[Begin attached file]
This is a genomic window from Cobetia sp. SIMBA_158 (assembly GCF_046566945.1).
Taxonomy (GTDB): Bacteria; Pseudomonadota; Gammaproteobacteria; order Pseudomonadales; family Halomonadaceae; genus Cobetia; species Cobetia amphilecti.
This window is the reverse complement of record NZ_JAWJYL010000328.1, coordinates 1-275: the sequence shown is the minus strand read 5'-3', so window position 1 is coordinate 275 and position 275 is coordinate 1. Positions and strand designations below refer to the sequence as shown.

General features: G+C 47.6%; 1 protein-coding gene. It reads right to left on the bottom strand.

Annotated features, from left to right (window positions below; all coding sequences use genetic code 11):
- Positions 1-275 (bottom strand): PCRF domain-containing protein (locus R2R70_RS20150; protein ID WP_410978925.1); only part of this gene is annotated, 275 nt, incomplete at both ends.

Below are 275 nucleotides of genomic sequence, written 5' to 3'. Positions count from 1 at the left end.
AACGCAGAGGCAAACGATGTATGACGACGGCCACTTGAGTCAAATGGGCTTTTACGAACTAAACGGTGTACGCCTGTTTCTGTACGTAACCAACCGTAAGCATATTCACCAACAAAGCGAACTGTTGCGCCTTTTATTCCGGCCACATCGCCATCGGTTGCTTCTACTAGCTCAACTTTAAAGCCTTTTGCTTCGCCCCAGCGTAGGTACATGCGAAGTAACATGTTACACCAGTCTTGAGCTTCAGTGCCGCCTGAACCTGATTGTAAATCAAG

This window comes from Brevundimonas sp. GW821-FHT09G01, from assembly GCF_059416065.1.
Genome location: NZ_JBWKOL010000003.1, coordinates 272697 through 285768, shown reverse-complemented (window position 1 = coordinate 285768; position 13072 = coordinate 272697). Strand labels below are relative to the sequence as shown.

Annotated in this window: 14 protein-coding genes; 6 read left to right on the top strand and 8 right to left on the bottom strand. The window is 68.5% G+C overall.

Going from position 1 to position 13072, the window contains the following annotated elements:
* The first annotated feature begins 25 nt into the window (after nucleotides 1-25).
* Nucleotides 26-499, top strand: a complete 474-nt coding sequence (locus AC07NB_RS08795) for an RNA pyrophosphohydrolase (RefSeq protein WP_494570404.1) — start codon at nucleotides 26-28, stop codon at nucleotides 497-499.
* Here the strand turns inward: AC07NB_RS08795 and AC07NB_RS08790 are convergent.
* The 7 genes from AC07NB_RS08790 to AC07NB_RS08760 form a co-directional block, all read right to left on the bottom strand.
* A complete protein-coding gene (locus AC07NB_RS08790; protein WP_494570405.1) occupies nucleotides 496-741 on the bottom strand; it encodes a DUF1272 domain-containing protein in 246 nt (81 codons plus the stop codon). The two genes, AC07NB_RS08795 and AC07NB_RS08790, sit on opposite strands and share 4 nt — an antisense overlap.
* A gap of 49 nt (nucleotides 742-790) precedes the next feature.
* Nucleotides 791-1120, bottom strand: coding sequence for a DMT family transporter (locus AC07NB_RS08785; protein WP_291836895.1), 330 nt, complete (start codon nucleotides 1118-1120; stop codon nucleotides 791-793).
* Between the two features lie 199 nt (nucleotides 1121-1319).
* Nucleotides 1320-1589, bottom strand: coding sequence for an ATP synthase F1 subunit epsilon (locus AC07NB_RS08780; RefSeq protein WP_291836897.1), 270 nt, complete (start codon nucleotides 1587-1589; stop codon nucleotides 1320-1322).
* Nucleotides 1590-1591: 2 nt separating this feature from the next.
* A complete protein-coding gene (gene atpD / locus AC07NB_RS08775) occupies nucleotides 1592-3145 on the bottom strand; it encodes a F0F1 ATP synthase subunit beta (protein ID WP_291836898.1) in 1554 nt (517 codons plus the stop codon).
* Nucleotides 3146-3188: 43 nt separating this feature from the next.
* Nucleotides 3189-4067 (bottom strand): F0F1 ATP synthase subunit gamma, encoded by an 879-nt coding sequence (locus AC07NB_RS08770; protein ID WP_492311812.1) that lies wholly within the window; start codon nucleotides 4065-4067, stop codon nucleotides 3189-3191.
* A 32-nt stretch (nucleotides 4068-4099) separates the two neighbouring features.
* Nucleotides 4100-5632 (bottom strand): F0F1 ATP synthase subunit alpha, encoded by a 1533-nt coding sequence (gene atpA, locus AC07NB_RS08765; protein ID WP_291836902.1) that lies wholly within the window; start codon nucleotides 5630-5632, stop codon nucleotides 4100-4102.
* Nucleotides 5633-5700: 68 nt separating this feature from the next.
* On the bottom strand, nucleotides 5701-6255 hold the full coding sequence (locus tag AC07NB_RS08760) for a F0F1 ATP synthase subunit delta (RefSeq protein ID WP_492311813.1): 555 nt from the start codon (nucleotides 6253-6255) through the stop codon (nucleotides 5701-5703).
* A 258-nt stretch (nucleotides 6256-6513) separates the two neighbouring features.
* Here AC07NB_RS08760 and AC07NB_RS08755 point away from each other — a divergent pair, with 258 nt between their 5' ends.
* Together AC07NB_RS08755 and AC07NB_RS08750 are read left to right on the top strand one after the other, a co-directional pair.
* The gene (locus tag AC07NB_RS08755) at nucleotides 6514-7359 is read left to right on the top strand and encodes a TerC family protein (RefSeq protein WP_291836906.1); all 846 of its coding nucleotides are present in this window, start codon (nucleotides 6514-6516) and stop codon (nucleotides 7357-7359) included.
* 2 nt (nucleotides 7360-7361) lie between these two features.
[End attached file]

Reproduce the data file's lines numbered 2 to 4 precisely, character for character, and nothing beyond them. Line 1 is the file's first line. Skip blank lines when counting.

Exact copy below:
Taxonomy (GTDB): Bacteria; Pseudomonadota; Gammaproteobacteria; order Pseudomonadales; family Halomonadaceae; genus Cobetia; species Cobetia amphilecti.
This window is the reverse complement of record NZ_JAWJYL010000328.1, coordinates 1-275: the sequence shown is the minus strand read 5'-3', so window position 1 is coordinate 275 and position 275 is coordinate 1. Positions and strand designations below refer to the sequence as shown.

General features: G+C 47.6%; 1 protein-coding gene. It reads right to left on the bottom strand.